Ruth Lyttle Satter Prize in Mathematics

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Ruth Lyttle Satter Prize in Mathematics
Awarded for outstanding contribution to mathematics research by a woman in the previous six years
Presented by American Mathematical Society
Reward(s) $5,000
First awarded 1991
Currently held by Laura DeMarco (2017)
Website www.ams.org/profession/prizes-awards/ams-prizes/satter-prize

The Ruth Lyttle Satter Prize in Mathematics, also called the Satter Prize, is one of 21 prizes given out by the American Mathematical Society (AMS).[1] The prize is presented bi-annually in recognition of an outstanding contribution to mathematics research by a woman in the previous six years.[2] The award was established in 1990 using a donation from Joan Birman, in memory of her sister, Ruth Lyttle Satter.[3] Satter, who worked primarily in biological sciences, was a proponent for equal opportunities for women in science.[4] First awarded in 1991, the award is intended to "honor [Satter's] commitment to research and to encourage women in science".[5] The winner is selected by the council of the AMS, based on the recommendation of a selection committee.[5] The prize is awarded at the Joint Mathematics Meetings during odd numbered years, and has always carried a modest cash reward. Since 2003, the prize has been $5,000,[5][6] while from 1997 to 2001, the prize came with $1,200,[7][8] and prior to that it was $4,000.[9] If a joint award is made, the prize money is split between the recipients.[7]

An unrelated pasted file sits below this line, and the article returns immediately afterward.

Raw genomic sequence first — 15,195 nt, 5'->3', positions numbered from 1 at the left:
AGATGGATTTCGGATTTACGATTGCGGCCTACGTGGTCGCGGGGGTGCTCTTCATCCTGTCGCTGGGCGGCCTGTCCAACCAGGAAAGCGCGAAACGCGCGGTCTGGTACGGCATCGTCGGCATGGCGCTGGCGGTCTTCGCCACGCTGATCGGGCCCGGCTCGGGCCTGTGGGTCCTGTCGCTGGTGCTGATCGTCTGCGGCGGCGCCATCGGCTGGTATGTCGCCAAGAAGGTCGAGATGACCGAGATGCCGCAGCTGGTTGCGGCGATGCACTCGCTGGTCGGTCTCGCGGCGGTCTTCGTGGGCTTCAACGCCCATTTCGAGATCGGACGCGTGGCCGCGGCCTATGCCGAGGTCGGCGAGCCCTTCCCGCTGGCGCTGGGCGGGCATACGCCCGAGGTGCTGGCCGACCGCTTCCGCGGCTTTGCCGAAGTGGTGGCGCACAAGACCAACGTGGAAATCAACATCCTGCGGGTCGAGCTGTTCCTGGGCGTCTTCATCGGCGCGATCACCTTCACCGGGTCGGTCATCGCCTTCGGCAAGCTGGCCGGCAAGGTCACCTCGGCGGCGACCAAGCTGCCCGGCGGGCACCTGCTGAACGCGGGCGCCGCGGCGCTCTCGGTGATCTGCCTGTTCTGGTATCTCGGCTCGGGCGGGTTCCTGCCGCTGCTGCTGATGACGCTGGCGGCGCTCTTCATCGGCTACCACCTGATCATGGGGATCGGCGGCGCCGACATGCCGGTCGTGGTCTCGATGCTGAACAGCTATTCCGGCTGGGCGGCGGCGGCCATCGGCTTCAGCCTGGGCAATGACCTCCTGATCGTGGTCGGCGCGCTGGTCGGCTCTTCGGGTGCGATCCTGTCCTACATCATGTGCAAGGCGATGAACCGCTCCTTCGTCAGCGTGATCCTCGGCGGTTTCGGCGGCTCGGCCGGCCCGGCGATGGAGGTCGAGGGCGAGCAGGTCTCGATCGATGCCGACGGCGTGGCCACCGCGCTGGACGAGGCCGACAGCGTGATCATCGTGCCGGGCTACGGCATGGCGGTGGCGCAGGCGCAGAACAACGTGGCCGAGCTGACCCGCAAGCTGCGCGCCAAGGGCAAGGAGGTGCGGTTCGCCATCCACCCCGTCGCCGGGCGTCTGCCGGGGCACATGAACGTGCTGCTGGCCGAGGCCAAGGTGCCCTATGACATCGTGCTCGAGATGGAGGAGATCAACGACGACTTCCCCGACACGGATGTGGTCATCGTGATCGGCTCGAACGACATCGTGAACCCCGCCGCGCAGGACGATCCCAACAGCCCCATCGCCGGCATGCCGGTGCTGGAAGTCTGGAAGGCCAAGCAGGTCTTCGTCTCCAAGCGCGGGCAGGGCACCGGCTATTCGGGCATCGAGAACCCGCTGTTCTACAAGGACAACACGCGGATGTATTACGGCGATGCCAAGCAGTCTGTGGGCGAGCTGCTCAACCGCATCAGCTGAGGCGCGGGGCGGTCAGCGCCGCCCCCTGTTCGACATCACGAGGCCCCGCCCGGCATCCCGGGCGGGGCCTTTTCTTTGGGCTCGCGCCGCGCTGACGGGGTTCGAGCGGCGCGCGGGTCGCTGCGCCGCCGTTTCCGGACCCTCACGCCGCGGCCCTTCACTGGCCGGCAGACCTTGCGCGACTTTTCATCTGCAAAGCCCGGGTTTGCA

The award has been given 14 times, to 15 different individuals. Dusa McDuff was the first recipient of the award, for her work on symplectic geometry.[10] A joint award was made for the only time in 2001, when Karen E. Smith and Sijue Wu shared the award.[7] The 2013 prize winner was Maryam Mirzakhani, who, in 2014, was the first woman to be awarded the Fields Medal. This is considered to be the highest honor a mathematician can receive.[11][12] She won both awards for her work on "the geometry of Riemann surfaces and their moduli spaces".[13] The most recent winner is Laura DeMarco, who was awarded the prize in 2017 for her "fundamental contributions to complex dynamics, potential theory, and the emerging field of arithmetic dynamics".[5]

The Association for Women in Science have a similarly titled award, the Ruth Satter Memorial Award, which is a cash prize of $1,000 for "an outstanding graduate student who interrupted her education for at least 3 years to raise a family".[14][15]

Recipients

Satter Prize recipients and rationale[16]
Year Image Recipient Rationale